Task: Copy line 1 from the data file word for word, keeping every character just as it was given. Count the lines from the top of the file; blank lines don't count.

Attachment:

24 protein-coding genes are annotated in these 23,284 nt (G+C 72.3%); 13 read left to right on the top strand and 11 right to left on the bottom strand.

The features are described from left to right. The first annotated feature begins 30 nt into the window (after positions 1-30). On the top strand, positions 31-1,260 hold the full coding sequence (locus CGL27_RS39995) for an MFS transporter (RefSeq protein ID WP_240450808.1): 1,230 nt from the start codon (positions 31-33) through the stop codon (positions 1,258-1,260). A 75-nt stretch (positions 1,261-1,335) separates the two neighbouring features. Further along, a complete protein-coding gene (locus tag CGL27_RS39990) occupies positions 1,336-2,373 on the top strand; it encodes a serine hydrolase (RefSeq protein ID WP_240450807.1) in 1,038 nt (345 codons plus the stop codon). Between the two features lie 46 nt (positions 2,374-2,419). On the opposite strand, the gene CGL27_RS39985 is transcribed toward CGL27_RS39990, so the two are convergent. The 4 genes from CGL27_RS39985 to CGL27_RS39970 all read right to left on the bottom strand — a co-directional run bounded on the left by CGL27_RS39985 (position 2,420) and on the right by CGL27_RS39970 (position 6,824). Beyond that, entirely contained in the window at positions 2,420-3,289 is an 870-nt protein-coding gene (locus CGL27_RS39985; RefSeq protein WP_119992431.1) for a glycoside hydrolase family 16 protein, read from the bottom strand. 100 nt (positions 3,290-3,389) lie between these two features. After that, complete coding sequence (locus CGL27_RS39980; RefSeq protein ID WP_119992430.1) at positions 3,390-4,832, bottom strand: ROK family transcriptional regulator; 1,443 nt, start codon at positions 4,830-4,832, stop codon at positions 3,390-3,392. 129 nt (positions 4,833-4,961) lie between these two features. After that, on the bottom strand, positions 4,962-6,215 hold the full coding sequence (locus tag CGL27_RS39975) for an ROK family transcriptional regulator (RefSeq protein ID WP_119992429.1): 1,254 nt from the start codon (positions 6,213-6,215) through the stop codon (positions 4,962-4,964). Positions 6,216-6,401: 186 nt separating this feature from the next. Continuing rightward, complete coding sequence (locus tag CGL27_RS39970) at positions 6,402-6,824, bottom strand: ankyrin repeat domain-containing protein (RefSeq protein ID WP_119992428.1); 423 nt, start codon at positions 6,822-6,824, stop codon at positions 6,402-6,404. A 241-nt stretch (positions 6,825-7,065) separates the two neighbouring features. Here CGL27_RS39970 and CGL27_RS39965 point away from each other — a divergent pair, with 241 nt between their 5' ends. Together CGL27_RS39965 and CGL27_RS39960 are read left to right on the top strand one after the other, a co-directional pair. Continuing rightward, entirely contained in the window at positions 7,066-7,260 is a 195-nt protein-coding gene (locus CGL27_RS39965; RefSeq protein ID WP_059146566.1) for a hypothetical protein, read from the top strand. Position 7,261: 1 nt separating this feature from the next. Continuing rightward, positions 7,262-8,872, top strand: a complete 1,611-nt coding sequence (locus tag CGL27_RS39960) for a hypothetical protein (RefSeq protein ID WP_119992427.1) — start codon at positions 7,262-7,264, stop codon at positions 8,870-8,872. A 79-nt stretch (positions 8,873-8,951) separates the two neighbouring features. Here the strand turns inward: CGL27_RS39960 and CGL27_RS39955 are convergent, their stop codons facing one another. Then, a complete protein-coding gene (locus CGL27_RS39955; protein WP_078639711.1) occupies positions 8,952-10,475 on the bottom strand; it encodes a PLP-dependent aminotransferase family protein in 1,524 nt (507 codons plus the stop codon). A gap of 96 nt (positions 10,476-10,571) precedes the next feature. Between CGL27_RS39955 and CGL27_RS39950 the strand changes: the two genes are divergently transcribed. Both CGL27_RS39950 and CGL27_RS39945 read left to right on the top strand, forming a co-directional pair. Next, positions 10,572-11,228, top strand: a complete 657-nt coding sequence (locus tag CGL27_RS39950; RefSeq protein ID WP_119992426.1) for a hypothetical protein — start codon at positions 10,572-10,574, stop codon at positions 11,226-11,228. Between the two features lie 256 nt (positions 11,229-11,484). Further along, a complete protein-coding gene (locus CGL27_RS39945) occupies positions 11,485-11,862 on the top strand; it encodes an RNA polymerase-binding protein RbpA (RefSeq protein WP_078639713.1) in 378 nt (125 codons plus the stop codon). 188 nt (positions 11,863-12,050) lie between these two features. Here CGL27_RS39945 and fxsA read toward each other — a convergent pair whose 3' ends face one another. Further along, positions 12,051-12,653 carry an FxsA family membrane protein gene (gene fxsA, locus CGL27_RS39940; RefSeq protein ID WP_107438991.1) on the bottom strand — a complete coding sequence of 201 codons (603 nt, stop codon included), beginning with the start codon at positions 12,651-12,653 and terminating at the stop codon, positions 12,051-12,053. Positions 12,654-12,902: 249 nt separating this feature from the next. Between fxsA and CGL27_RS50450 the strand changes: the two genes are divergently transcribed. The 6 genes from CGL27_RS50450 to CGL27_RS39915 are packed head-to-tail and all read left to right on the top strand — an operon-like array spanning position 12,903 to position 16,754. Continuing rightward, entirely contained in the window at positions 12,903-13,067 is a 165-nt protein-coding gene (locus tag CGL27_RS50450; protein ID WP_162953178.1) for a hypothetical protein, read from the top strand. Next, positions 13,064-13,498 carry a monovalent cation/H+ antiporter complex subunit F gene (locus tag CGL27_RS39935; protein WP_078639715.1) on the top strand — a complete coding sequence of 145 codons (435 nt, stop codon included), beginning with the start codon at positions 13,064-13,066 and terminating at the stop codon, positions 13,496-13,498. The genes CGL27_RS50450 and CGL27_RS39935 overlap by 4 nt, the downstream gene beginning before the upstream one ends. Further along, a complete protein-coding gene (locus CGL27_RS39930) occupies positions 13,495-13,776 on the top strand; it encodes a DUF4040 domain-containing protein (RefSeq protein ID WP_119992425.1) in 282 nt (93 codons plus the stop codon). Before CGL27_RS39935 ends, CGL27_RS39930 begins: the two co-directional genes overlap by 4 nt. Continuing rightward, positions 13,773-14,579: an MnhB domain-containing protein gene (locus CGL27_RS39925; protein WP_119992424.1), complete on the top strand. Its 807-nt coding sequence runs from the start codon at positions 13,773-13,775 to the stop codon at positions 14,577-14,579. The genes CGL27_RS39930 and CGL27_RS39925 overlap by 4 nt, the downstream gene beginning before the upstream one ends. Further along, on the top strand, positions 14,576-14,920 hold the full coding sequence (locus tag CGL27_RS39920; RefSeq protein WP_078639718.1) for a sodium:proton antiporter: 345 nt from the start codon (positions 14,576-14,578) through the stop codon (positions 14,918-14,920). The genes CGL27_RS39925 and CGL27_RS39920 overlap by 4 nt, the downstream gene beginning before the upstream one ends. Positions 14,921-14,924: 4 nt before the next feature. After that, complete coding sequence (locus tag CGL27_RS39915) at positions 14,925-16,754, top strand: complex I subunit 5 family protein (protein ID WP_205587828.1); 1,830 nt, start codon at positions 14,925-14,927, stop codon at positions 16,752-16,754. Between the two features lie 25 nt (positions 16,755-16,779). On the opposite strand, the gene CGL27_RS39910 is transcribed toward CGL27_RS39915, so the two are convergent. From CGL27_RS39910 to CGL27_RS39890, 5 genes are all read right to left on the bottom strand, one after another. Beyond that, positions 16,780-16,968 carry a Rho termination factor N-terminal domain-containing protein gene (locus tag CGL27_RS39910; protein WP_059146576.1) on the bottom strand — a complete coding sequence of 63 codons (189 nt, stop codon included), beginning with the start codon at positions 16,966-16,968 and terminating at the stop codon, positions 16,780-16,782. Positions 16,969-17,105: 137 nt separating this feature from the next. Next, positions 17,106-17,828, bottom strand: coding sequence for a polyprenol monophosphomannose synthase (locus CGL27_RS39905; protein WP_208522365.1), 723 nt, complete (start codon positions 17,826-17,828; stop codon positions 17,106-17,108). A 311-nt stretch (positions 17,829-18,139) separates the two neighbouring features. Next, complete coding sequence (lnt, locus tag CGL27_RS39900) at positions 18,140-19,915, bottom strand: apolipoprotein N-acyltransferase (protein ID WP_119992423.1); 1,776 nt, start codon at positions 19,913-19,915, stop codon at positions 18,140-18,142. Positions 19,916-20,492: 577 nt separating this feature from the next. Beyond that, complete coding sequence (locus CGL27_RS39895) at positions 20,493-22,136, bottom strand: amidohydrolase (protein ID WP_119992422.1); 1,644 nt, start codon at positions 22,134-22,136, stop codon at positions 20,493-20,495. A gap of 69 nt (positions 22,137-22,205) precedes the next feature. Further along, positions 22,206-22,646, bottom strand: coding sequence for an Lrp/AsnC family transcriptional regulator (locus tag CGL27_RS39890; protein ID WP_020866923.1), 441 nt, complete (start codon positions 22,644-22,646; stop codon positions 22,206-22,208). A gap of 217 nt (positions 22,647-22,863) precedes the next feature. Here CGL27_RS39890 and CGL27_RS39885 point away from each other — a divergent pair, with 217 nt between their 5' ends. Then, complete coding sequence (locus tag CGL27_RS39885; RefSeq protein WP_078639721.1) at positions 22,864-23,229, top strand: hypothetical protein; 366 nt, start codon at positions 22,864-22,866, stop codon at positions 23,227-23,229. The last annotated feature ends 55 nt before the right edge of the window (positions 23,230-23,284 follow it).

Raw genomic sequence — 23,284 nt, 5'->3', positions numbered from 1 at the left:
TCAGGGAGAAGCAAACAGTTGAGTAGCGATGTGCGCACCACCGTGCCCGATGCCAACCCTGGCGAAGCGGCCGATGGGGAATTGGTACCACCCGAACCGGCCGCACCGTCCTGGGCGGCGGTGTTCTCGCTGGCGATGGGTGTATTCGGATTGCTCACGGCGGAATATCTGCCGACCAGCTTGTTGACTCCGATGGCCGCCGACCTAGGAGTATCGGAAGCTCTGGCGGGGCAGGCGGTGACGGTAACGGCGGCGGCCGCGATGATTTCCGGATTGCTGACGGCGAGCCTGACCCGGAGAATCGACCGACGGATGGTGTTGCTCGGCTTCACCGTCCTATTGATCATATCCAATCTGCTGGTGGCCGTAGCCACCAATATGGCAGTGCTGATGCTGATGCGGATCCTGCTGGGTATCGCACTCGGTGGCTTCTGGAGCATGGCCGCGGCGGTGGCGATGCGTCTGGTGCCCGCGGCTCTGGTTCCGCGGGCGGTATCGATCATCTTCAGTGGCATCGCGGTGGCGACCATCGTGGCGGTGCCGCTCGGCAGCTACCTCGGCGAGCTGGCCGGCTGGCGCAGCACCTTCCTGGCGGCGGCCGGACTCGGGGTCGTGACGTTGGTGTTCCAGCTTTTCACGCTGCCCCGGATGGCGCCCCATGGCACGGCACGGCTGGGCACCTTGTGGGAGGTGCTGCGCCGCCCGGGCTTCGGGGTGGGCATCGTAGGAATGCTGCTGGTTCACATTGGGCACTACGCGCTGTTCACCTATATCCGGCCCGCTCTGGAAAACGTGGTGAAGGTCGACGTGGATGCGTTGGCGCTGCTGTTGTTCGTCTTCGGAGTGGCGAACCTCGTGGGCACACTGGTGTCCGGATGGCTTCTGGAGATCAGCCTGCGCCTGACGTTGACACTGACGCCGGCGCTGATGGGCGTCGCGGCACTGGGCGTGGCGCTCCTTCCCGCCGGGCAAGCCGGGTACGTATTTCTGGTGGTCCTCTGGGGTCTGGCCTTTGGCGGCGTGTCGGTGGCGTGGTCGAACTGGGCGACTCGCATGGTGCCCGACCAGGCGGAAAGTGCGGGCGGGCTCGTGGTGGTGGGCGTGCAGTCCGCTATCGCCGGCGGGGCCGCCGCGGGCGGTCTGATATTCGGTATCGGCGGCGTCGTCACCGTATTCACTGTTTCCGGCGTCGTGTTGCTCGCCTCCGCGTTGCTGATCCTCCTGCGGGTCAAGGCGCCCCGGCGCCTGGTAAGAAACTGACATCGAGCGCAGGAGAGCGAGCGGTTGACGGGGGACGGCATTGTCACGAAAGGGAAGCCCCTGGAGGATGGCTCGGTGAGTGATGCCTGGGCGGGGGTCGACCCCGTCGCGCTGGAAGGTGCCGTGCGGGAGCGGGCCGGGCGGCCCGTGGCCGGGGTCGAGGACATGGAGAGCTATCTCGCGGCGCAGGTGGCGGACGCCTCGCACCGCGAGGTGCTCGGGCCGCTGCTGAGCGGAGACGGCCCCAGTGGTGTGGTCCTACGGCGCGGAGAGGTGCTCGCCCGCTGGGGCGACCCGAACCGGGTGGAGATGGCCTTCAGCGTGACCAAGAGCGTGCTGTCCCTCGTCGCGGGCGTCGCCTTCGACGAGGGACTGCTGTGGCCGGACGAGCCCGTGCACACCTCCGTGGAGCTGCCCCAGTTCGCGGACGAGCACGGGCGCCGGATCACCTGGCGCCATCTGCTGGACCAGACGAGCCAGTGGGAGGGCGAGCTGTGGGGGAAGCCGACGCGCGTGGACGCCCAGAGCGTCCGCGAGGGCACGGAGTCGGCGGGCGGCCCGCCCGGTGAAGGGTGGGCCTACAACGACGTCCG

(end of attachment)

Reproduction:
24 protein-coding genes are annotated in these 23,284 nt (G+C 72.3%); 13 read left to right on the top strand and 11 right to left on the bottom strand.